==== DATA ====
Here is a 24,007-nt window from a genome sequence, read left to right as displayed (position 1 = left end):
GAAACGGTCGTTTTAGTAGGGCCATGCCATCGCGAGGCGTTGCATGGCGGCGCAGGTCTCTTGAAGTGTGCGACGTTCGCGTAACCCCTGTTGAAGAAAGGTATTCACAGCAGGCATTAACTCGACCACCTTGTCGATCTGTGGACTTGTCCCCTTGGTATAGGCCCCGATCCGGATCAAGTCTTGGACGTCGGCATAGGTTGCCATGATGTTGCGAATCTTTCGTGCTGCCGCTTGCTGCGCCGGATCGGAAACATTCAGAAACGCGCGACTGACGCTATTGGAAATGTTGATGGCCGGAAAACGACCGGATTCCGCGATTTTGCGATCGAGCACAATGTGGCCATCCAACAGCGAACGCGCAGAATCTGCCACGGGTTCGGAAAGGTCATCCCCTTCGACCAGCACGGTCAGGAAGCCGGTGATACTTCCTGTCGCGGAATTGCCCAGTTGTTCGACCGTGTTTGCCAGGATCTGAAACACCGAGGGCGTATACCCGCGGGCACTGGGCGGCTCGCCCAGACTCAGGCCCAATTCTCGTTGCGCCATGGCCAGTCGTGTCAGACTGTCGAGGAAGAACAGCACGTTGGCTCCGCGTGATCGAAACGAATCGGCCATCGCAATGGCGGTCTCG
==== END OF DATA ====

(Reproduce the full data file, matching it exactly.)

Here is a 24,007-nt window from a genome sequence, read left to right as displayed (position 1 = left end):
GAAACGGTCGTTTTAGTAGGGCCATGCCATCGCGAGGCGTTGCATGGCGGCGCAGGTCTCTTGAAGTGTGCGACGTTCGCGTAACCCCTGTTGAAGAAAGGTATTCACAGCAGGCATTAACTCGACCACCTTGTCGATCTGTGGACTTGTCCCCTTGGTATAGGCCCCGATCCGGATCAAGTCTTGGACGTCGGCATAGGTTGCCATGATGTTGCGAATCTTTCGTGCTGCCGCTTGCTGCGCCGGATCGGAAACATTCAGAAACGCGCGACTGACGCTATTGGAAATGTTGATGGCCGGAAAACGACCGGATTCCGCGATTTTGCGATCGAGCACAATGTGGCCATCCAACAGCGAACGCGCAGAATCTGCCACGGGTTCGGAAAGGTCATCCCCTTCGACCAGCACGGTCAGGAAGCCGGTGATACTTCCTGTCGCGGAATTGCCCAGTTGTTCGACCGTGTTTGCCAGGATCTGAAACACCGAGGGCGTATACCCGCGGGCACTGGGCGGCTCGCCCAGACTCAGGCCCAATTCTCGTTGCGCCATGGCCAGTCGTGTCAGACTGTCGAGGAAGAACAGCACGTTGGCTCCGCGTGATCGAAACGAATCGGCCATCGCAATGGCGGTCTCG